A Chat About American Rye Including Jim Beam’s

[Friendly caution to our beer and historical-anything readers: contemporary technical rye whiskey discussion ahead].

Pictured is the rebadged rye of Beam Suntory, now 90 proof vs. the former 80 proof Yellow Label (Jim Beam Straight Rye). It’s called Pre-Prohibition Style vs. simply straight rye for the old Yellow Label (now discontinued). The new one is straight too though, the label states this as well, in effect at least four years old.

Beam still produces (RI)1 Straight Rye, at 92 proof seemingly a ratchet-up, and maybe different batching, of 80 proof Old Overholt rye, in turn also seemingly the same recipe as Knob Creek Straight Rye. AFAIK, all these are the same mashbill but different proofs, selections, and/or ages.

Truth to tell, having tasted them for years except the relatively new Prohibition one, they were very similar in palate. They all had a pungent, not all-that-appealing flavour which to me was the Beam signature, also seen in its various bourbons.

When I was active with www.straightbourbon.com, some of us called it the yeast taste, a potent background flavour common to the bourbon and rye. Hence thinking it was one Beam yeast used for fermenting rye and bourbon mashes that imparted the taste, although perhaps there was another explanation.

It’s still in Beam’s bourbons, e.g. I noticed it in a recent Knob Creek, but is almost completely absent in the Pre-Prohibition rye.

If one mixes any of these, the effect won’t be noticed, but drunk neat, the Beam “smack” was always very distinctive.

This taste must have evolved at the Clermont and Boston distilleries of Beam in the last 20 years or so, as I’ve tasted 1970s Beam bourbons at Kentucky gatherings and they don’t have it. Those bourbons were richer and more caramel-like than today’s, “carmul” as my good American friends would say (we say, car-a-mel, long “a” vs. their short “a”).

Old Gran-dad bourbon had a similar taste although as made at National Distillers in the 1970s was different again, more fruity and rich. Yet apparently the yeast for Gran-dad used at Beam came from National Distillers and is different than Beam’s yeast for its own brands, so who knows.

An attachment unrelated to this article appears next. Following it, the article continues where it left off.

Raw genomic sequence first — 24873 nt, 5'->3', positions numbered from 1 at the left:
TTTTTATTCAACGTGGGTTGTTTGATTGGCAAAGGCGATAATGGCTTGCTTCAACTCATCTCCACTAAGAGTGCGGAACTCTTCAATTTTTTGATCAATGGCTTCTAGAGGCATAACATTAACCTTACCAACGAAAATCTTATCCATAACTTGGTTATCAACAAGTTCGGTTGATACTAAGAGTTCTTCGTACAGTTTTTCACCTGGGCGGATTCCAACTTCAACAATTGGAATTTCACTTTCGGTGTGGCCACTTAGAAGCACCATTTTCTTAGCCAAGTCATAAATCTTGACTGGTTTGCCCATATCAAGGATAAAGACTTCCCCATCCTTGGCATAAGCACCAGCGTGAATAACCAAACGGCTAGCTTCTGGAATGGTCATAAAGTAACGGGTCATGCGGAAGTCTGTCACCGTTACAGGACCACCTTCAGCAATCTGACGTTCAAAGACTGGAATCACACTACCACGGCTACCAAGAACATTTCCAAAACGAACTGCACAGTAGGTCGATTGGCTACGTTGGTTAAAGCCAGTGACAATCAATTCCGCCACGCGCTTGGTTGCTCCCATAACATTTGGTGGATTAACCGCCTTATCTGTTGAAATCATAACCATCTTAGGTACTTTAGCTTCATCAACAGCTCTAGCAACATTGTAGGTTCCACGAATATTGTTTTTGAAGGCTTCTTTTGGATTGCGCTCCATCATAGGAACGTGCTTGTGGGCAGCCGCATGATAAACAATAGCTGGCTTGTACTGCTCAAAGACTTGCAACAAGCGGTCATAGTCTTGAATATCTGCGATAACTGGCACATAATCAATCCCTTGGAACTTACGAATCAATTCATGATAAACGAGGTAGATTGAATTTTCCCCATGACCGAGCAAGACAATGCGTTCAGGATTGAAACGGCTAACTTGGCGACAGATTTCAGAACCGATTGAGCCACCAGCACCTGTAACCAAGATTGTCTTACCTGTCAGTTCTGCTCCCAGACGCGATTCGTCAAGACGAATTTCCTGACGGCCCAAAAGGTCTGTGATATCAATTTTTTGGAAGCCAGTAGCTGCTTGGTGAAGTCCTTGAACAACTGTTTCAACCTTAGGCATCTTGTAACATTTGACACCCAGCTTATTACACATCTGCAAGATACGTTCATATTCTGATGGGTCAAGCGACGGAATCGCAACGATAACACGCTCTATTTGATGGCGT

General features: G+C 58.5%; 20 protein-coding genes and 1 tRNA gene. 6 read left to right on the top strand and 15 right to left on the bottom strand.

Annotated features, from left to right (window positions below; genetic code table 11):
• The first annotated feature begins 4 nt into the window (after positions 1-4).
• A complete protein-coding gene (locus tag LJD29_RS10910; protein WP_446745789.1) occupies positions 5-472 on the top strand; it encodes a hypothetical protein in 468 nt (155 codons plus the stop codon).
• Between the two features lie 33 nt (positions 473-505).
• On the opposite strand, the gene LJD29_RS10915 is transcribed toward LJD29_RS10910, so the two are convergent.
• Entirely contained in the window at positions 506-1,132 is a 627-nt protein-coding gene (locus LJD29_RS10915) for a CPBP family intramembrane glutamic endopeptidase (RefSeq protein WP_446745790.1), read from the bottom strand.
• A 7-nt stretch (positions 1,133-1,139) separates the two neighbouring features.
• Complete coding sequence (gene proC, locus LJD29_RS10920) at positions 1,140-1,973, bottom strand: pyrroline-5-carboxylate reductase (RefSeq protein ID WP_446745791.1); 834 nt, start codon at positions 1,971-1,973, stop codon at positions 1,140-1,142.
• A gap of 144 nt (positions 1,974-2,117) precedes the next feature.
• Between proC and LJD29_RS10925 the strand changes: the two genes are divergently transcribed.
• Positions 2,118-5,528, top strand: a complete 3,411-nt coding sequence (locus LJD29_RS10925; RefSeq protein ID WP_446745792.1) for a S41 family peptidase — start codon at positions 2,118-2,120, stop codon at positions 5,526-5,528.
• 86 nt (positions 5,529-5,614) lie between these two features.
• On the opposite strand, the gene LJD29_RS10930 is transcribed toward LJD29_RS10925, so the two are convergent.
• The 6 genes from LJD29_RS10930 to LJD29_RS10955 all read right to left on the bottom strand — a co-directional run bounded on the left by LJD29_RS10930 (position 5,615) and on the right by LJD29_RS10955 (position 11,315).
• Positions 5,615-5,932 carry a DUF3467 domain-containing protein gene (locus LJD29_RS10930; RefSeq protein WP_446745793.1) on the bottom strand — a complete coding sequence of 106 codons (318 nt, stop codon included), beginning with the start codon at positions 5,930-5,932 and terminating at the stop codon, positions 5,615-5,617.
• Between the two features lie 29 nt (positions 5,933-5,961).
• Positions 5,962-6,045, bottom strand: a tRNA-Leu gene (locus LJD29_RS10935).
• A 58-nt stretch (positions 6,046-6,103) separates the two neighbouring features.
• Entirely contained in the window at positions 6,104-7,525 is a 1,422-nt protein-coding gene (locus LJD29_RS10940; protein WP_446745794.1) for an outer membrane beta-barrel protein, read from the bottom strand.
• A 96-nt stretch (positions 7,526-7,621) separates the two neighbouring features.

I wonder if the type of rye traditionally used at Beam may impart the taste in question since the bourbons use some rye too of course.

Since I like these whiskeys neat, small differences mean lot, and I was very happy to note that Pre-Prohibition rye doesn’t have the taste. It is rich, very drinkable neat, silky-sweet, and if it has any of the yeast smack it’s just a hair. Personally I think a different yeast is used to mash this formula.

It’s excellent value given where bourbon and American rye prices are these days.

A few large distilleries today mash rye, Beam does, Heaven Hill (Pikesville, Rittenhouse), of course MGPI in Indiana. Jack Daniel does a rye now too, rather bland IMO – I don’t know why since the white dog had a strong new-whiskey taste, but aged it seems a different animal.

There is also Brown-Forman’s Woodford Reserve Rye, all pot-distilled, I believe, in the small Versailles, KY plant. It reminds me of Woodford Reserve bourbon for years after its original release, fairly congeneric albeit my last WR bourbon seemed older in taste, quite an improvement. But I’d guess the rye hasn’t had time to age more than four years.

The pot-distilling, while salutary historically, requires years of aging to bring around.

There is also Sazerac’s Barton 1792 Distillery’s Fleischmann Rye, still made in Bardstown for a limited market and hard to find. Excellent product for the price.

Finally, Wild Turkey has a rye, in 101 and regular proof iterations. I’ve never been a fan of the profile, certainly good for cocktails though.

Diageo’s George Dickel rye is from MGPI except for the maple charcoal leaching. I’m not really a fan of the MGPI profile for rye, I find it rather harsh (“Blue Tide”) but maybe I haven’t tried it old enough.

There are countless craft distillers doing rye of course, but the products I’ve tried are quite young and don’t get at the aged side of the taste spectrum, which is the traditional one at least for 100 years or so. I.e., aging starts at four years old and often climbs much higher.

I had a Sazerac 18-year-old rye dram courtesy my friend Gary Hodder recently that was outstanding. The taste you get in old rye is quite different to old bourbon, kind of gingerbread-like or – again a term I used to use on the straightbourbon.com board – old damask curtains.

The Sazerac 18-year-old rye was either made years ago in Buffalo Trace Distillery, Frankfort, KY, formerly Ancient Age Distillery, or possibly in Louisville at “Old Bernheim”, now Heaven Hill’s distillery in Louisville, rebuilt 1992 as New Bernheim by UDV/Guinness (predecessor of Diageo) and tanked.

Beam Suntory has a Canadian rye too, Canadian Club Chairman’s Select 100% Rye made at Alberta Distillers. It’s very good when well-batched and selected*, all aged in new charred oak, but quite different to the Kentucky ryes in the stable.


*Just as an example, currently if you buy some CC brands in Ontario you get a free mini, so I got a mini of the CC 100% rye that way. It was light-coloured and lean in taste, not as good as the full bottles currently on the shelf which are rich and malty. Hence maybe the freebie? Of course we don’t look a gift horse in the mouth. It made a good addition to a brandy-based Sazerac cocktail. 🙂






2 thoughts on “A Chat About American Rye Including Jim Beam’s”

  1. Dont forget the Alberta Rye Dark Batch which is basically that 100% rye blended with Old Grand Dad and some Sherry. Might be odd but I drink it neat quite often and love it.

Comments are closed.

%d bloggers like this: